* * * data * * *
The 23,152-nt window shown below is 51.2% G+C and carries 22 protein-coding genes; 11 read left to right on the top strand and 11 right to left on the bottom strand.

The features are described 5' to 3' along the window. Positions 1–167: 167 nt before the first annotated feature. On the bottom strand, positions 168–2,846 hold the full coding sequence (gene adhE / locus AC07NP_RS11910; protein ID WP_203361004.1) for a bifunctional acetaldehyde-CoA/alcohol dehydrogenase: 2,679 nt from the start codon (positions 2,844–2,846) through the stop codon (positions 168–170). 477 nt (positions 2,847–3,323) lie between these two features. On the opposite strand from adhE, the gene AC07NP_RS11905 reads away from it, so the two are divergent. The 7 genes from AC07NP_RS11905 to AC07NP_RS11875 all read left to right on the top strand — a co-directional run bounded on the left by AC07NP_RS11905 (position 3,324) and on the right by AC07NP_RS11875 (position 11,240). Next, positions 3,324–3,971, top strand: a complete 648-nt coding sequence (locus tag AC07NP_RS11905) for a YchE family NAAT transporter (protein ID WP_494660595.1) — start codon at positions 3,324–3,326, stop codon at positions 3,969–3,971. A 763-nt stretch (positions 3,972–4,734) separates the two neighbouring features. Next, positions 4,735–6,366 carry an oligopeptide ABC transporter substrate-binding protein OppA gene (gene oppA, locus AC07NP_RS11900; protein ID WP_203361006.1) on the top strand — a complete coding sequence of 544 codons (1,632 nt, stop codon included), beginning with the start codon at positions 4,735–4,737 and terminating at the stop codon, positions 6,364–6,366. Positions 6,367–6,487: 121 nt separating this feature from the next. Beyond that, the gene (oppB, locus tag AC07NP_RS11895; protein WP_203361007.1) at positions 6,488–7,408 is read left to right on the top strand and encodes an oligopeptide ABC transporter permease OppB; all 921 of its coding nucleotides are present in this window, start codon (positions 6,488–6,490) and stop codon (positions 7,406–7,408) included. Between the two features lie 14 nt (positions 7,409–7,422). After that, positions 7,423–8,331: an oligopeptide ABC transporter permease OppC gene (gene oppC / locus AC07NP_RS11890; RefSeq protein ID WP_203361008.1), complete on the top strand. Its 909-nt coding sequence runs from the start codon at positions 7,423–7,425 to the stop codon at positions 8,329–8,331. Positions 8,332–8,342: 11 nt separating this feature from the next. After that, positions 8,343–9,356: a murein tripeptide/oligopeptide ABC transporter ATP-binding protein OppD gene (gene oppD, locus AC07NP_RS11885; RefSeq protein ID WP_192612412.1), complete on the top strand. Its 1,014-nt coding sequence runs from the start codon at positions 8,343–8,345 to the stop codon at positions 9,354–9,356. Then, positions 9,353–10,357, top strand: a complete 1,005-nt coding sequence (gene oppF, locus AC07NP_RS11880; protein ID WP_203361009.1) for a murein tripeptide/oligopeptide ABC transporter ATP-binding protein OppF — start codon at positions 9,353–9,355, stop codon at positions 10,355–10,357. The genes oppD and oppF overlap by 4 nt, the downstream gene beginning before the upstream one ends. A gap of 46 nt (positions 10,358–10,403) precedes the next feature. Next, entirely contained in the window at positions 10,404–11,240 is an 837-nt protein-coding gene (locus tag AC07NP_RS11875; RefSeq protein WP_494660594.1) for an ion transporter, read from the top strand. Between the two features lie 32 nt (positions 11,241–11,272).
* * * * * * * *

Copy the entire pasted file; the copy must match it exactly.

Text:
The 23,152-nt window shown below is 51.2% G+C and carries 22 protein-coding genes; 11 read left to right on the top strand and 11 right to left on the bottom strand.

The features are described 5' to 3' along the window. Positions 1–167: 167 nt before the first annotated feature. On the bottom strand, positions 168–2,846 hold the full coding sequence (gene adhE / locus AC07NP_RS11910; protein ID WP_203361004.1) for a bifunctional acetaldehyde-CoA/alcohol dehydrogenase: 2,679 nt from the start codon (positions 2,844–2,846) through the stop codon (positions 168–170). 477 nt (positions 2,847–3,323) lie between these two features. On the opposite strand from adhE, the gene AC07NP_RS11905 reads away from it, so the two are divergent. The 7 genes from AC07NP_RS11905 to AC07NP_RS11875 all read left to right on the top strand — a co-directional run bounded on the left by AC07NP_RS11905 (position 3,324) and on the right by AC07NP_RS11875 (position 11,240). Next, positions 3,324–3,971, top strand: a complete 648-nt coding sequence (locus tag AC07NP_RS11905) for a YchE family NAAT transporter (protein ID WP_494660595.1) — start codon at positions 3,324–3,326, stop codon at positions 3,969–3,971. A 763-nt stretch (positions 3,972–4,734) separates the two neighbouring features. Next, positions 4,735–6,366 carry an oligopeptide ABC transporter substrate-binding protein OppA gene (gene oppA, locus AC07NP_RS11900; protein ID WP_203361006.1) on the top strand — a complete coding sequence of 544 codons (1,632 nt, stop codon included), beginning with the start codon at positions 4,735–4,737 and terminating at the stop codon, positions 6,364–6,366. Positions 6,367–6,487: 121 nt separating this feature from the next. Beyond that, the gene (oppB, locus tag AC07NP_RS11895; protein WP_203361007.1) at positions 6,488–7,408 is read left to right on the top strand and encodes an oligopeptide ABC transporter permease OppB; all 921 of its coding nucleotides are present in this window, start codon (positions 6,488–6,490) and stop codon (positions 7,406–7,408) included. Between the two features lie 14 nt (positions 7,409–7,422). After that, positions 7,423–8,331: an oligopeptide ABC transporter permease OppC gene (gene oppC / locus AC07NP_RS11890; RefSeq protein ID WP_203361008.1), complete on the top strand. Its 909-nt coding sequence runs from the start codon at positions 7,423–7,425 to the stop codon at positions 8,329–8,331. Positions 8,332–8,342: 11 nt separating this feature from the next. After that, positions 8,343–9,356: a murein tripeptide/oligopeptide ABC transporter ATP-binding protein OppD gene (gene oppD, locus AC07NP_RS11885; RefSeq protein ID WP_192612412.1), complete on the top strand. Its 1,014-nt coding sequence runs from the start codon at positions 8,343–8,345 to the stop codon at positions 9,354–9,356. Then, positions 9,353–10,357, top strand: a complete 1,005-nt coding sequence (gene oppF, locus AC07NP_RS11880; protein ID WP_203361009.1) for a murein tripeptide/oligopeptide ABC transporter ATP-binding protein OppF — start codon at positions 9,353–9,355, stop codon at positions 10,355–10,357. The genes oppD and oppF overlap by 4 nt, the downstream gene beginning before the upstream one ends. A gap of 46 nt (positions 10,358–10,403) precedes the next feature. Next, entirely contained in the window at positions 10,404–11,240 is an 837-nt protein-coding gene (locus tag AC07NP_RS11875; RefSeq protein WP_494660594.1) for an ion transporter, read from the top strand. Between the two features lie 32 nt (positions 11,241–11,272).